Consuming grass-fed meat, for example, has been shown to increase concentrations of polyunsaturated fats (PUFAs), which can prevent diseases in the cardiovascular system.

5. Go for Full-Fat Dairy

A super simple swap that you can make in your diet to increase the calorie content of your meal is to ditch low-fat dairy products and opt for higher calorie, full-fat dairy.

Full fat dairy also contains a good amount of high-quality protein, which is essential for building and repairing muscle tissue.

For example, if you normally eat 1 cup of plain, non-fat Greek yogurt as a part of your breakfast, you are adding about 132 calories to your meal. If you were to replace this with a full-fat version of Greek yogurt, you would be adding about 281 calories to your meal.

Similar to this, 1 cup of skim milk contains around 90 calories, whereas 1 cup of full-fat milk contains around 150 calories.

Swapping skim milk for whole milk, say in a protein shake, is an easy way to increase the number of calories you are consuming without increasing the serving size of the food that you are eating.

6. Don’t Fill Up on Low-Calorie Foods

While it is important for your overall health and vitality to consume nutrient-dense foods such as fruits and vegetables, these types of foods usually contain low amounts of calories per serving.

For this reason, it is best to not have the majority of your meal centered around low-calorie foods that are going to fill you up faster.

In particular, low-calorie vegetables such as celery, spinach, cucumber, cabbage, asparagus, green beans, and broccoli contain high amounts of nutrients and fiber but very low numbers of calories per serving.

If you do include these in your meals, try adding high-calorie oils or condiments to these foods as mentioned in the steps above.

In addition to this, you want to ensure that you are avoiding food products that are marketed as “low calorie,” such as low-calorie noodles, bread, cereal, and salad dressings.

These foods will not only make it more difficult for you to reach your calorie goal but do not contain any essential nutrients in comparison to whole fruits and veggies.

Can You Consume 1000 Calories in a Meal?

While it is more commonly encouraged for people to eat smaller, frequent meals throughout the day, there is nothing inherently wrong with eating 1000 calories in one sitting.

In fact, for certain individuals with higher caloric needs, eating 1000 calories in a meal might be necessary in order for them to meet their daily calorie requirements.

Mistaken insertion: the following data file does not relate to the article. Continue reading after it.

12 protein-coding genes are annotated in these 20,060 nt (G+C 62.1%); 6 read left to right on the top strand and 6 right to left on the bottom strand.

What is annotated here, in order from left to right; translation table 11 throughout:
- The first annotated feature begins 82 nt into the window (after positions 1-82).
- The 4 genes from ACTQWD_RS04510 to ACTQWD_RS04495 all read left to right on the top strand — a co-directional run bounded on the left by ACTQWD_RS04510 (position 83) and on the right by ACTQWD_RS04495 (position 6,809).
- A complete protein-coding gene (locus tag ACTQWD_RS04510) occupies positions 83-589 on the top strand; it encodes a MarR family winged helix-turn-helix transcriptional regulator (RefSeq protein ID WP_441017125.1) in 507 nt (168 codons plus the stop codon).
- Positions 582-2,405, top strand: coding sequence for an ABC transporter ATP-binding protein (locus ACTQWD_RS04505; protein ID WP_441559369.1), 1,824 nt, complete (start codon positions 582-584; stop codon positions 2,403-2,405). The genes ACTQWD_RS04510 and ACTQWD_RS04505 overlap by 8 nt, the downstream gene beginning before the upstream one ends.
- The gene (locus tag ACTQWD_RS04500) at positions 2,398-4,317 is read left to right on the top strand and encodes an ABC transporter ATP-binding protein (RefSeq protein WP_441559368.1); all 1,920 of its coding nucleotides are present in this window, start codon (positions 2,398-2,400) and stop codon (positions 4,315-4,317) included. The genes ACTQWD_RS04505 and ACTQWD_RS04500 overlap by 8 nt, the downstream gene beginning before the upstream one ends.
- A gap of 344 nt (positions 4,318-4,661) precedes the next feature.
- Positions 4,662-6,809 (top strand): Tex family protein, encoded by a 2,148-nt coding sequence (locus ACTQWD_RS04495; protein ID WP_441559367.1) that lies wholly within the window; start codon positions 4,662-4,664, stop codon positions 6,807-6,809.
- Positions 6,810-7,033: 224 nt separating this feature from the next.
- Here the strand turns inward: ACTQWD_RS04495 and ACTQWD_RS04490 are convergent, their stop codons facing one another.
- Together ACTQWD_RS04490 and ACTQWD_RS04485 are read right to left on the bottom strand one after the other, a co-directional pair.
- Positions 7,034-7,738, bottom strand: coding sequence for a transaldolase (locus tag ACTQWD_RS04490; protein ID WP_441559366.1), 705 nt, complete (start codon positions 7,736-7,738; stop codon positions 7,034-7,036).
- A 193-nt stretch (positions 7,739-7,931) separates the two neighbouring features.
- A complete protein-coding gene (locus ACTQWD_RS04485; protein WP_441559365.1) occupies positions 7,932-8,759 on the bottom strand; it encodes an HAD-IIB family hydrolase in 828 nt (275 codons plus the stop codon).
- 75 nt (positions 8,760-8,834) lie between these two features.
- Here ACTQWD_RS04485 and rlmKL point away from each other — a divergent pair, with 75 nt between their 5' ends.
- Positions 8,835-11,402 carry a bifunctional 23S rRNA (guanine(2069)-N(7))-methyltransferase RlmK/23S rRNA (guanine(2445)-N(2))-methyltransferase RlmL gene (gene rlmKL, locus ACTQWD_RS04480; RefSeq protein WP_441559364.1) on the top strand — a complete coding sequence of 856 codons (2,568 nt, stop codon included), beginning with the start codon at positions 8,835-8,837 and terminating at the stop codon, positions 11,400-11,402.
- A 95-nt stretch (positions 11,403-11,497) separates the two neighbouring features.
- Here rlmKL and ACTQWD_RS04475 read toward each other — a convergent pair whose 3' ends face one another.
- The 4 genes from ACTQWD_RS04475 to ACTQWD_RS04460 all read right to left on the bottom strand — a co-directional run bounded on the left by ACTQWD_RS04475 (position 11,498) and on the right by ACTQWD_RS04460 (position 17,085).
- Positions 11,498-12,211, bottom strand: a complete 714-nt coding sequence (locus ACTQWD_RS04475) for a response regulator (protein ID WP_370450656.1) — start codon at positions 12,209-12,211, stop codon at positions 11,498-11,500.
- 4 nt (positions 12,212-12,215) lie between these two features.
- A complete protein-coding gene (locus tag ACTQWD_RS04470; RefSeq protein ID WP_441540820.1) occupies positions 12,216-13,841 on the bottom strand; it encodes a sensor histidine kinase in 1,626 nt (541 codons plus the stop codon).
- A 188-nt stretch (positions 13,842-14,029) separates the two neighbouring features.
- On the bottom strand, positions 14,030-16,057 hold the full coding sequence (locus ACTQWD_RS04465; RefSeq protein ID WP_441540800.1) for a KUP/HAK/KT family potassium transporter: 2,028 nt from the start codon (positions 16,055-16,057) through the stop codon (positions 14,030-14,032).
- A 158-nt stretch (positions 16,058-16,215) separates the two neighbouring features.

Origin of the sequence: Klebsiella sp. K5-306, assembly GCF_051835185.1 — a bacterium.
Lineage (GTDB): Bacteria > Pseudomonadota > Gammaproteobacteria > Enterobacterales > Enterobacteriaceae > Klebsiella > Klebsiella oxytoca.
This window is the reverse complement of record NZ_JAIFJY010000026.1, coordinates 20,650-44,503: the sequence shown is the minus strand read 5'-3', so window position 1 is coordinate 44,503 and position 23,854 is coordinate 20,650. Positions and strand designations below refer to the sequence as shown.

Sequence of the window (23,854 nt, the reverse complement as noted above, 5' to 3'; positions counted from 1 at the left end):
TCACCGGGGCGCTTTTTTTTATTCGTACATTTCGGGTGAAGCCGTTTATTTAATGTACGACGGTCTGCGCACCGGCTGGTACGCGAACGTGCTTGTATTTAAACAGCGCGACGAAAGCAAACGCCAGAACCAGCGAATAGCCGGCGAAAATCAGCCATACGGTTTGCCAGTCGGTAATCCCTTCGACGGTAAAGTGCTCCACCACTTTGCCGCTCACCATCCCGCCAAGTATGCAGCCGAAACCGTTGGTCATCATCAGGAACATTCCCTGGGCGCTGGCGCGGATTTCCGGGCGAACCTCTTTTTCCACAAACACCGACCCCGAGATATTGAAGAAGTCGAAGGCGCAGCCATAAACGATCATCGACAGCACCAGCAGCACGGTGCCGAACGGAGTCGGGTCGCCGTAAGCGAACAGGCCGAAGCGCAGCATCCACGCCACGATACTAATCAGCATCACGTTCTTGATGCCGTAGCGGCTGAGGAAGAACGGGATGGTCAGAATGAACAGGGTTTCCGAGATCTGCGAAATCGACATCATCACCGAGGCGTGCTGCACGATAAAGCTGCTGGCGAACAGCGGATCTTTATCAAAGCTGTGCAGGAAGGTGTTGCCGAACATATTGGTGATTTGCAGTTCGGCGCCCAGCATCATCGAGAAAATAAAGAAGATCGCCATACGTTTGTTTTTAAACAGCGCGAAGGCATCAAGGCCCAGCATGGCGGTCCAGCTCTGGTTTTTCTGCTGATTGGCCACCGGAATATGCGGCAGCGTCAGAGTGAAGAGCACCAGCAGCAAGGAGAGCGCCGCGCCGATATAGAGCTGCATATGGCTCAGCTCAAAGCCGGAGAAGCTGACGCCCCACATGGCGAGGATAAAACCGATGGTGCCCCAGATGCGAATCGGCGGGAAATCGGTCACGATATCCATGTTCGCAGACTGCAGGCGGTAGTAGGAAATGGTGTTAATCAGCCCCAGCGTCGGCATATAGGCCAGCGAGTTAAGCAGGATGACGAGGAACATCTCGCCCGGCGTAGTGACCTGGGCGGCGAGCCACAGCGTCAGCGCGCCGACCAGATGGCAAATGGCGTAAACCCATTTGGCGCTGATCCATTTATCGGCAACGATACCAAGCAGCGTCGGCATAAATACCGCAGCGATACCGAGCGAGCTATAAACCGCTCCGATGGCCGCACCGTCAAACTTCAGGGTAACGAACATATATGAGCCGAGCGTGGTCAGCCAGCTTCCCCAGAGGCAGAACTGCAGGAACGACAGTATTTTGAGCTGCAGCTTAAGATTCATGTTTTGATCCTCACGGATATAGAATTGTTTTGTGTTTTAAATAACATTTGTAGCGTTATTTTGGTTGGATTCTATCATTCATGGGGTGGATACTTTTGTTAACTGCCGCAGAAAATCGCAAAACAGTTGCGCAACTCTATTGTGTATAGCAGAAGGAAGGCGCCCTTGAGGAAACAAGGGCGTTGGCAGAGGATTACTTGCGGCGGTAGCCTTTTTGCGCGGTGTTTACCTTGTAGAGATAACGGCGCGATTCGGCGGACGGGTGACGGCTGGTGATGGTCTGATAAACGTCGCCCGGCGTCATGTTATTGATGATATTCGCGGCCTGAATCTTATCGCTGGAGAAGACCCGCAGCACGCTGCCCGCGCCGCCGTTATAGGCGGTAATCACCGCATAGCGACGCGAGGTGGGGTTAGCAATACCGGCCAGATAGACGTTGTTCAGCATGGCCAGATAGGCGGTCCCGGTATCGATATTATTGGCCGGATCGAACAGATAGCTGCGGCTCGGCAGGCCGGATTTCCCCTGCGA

The frequency and size of your meal are not as important when you’re trying to maintain your ideal weight or trying to gain weight. Instead, you should ensure that you are eating within your daily maintenance or bulking calories on a consistent basis.

This can even apply if your goal is fat loss, since the most important thing when losing weight is eating in a consistent calorie deficit.

“You will still lose fat even if one of your meals is very big, even 1000 calories (or more), as long as you stay in a calorie deficit for the day.”

-Tom Venuto, Author of “Burn the Fat, Feed the Muscle

The number of meals that you eat in a day and the size of those meals ultimately come down to personal preference.

It is important to note that if you’re in a calorie deficit because you’re trying to lose weight or if your daily calorie requirement is quite low, it will be very difficult for you to be able to eat 1000 calories in one meal.

For example, if you normally eat 1400 calories in one day, eating 1000 calories in one meal would result in you only being able to consume roughly 1.5 meals per day.

In addition to this, it is important to keep your meal balanced if you are planning to consume 1000 calories at one time and not consuming your calories from one macronutrient. 

Making sure that you eat a balanced amount of protein, fat, and carbs in your 1000 calorie meal will help to ensure stable energy, balanced blood sugar, better digestion, and will help you to feel fuller for longer.

A good rule of thumb is to aim to eat around 25-35% of your calories from protein, 45-55% from carbohydrates, and about 20-30% from fats.

Who Should Be Eating 1000 Calories per Meal?

There are a few different types of individuals that will benefit from eating 1000 calories in one meal.